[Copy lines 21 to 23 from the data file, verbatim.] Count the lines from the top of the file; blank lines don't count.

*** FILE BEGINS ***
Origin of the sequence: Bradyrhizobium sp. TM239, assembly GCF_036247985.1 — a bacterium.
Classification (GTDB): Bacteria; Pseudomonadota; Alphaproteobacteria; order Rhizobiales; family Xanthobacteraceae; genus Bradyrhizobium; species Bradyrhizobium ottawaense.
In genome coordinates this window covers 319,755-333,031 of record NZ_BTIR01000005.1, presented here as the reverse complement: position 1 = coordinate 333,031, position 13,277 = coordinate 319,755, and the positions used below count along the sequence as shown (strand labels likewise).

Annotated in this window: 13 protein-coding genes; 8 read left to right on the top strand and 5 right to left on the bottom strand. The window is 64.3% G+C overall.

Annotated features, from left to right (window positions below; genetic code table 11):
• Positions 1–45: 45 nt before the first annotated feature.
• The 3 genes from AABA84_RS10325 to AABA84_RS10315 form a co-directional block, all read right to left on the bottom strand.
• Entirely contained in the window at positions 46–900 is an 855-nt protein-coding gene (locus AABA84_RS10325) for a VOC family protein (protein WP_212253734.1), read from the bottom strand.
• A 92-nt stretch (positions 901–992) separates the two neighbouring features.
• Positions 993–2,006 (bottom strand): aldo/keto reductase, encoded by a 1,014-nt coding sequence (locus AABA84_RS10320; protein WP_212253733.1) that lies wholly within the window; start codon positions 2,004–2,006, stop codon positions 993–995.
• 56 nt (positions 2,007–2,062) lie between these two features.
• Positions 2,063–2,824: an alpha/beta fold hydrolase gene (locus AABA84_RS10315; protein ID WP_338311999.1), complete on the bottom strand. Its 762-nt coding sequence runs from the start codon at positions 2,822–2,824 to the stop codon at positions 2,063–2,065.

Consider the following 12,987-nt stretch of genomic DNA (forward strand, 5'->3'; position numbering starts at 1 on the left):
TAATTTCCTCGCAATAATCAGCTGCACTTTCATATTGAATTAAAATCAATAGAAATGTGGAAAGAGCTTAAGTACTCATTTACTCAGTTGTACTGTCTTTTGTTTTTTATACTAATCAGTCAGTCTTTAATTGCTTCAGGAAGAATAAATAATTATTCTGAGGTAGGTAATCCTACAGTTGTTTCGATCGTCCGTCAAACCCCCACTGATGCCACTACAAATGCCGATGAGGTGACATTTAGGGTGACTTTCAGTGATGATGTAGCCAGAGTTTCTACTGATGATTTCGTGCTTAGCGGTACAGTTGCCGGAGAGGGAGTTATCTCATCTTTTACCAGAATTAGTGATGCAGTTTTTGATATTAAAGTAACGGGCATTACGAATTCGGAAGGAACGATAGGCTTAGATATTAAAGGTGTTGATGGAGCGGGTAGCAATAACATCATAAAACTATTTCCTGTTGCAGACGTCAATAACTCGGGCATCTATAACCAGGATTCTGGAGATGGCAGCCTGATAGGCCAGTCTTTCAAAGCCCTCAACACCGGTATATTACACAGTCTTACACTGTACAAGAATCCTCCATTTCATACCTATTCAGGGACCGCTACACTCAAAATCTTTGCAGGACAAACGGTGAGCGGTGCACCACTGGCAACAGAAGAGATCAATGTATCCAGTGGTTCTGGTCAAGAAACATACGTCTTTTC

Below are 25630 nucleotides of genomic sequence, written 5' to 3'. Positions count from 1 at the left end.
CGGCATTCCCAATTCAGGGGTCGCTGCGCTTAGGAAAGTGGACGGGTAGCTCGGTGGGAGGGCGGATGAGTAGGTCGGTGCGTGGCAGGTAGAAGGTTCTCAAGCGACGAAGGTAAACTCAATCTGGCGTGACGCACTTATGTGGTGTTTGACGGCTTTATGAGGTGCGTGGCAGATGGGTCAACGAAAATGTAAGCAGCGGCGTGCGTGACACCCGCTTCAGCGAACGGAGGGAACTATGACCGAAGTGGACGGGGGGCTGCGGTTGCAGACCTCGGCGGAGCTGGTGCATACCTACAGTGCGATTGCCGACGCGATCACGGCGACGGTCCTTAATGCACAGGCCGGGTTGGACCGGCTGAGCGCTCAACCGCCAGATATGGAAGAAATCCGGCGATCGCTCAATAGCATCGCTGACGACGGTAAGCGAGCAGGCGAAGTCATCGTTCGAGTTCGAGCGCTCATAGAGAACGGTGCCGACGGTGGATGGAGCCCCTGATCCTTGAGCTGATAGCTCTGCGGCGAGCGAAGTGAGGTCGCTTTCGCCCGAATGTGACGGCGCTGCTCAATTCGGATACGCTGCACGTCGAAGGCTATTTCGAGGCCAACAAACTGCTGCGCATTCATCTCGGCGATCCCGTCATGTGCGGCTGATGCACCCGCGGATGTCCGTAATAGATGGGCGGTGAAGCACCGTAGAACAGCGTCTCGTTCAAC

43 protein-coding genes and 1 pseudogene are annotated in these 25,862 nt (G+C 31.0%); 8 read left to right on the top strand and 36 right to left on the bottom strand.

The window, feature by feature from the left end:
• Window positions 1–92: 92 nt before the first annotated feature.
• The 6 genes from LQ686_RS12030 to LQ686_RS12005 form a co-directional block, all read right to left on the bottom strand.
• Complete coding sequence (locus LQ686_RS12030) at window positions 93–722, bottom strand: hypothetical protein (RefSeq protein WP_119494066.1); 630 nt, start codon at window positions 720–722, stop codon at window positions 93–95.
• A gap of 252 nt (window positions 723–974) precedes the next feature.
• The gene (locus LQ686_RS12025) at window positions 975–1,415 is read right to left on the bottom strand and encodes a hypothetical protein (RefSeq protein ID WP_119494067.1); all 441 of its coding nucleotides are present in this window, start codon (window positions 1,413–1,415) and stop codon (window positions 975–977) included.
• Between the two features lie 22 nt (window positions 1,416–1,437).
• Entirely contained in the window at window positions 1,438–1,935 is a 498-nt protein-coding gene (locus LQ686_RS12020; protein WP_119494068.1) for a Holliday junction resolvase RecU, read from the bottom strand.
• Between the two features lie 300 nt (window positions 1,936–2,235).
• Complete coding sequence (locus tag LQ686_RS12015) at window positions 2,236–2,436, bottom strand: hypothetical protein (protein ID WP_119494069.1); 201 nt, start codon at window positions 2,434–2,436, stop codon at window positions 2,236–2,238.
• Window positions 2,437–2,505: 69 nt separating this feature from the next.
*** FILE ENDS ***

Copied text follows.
• Complete coding sequence (locus LQ686_RS12030) at window positions 93–722, bottom strand: hypothetical protein (RefSeq protein WP_119494066.1); 630 nt, start codon at window positions 720–722, stop codon at window positions 93–95.
• A gap of 252 nt (window positions 723–974) precedes the next feature.
• The gene (locus LQ686_RS12025) at window positions 975–1,415 is read right to left on the bottom strand and encodes a hypothetical protein (RefSeq protein ID WP_119494067.1); all 441 of its coding nucleotides are present in this window, start codon (window positions 1,413–1,415) and stop codon (window positions 975–977) included.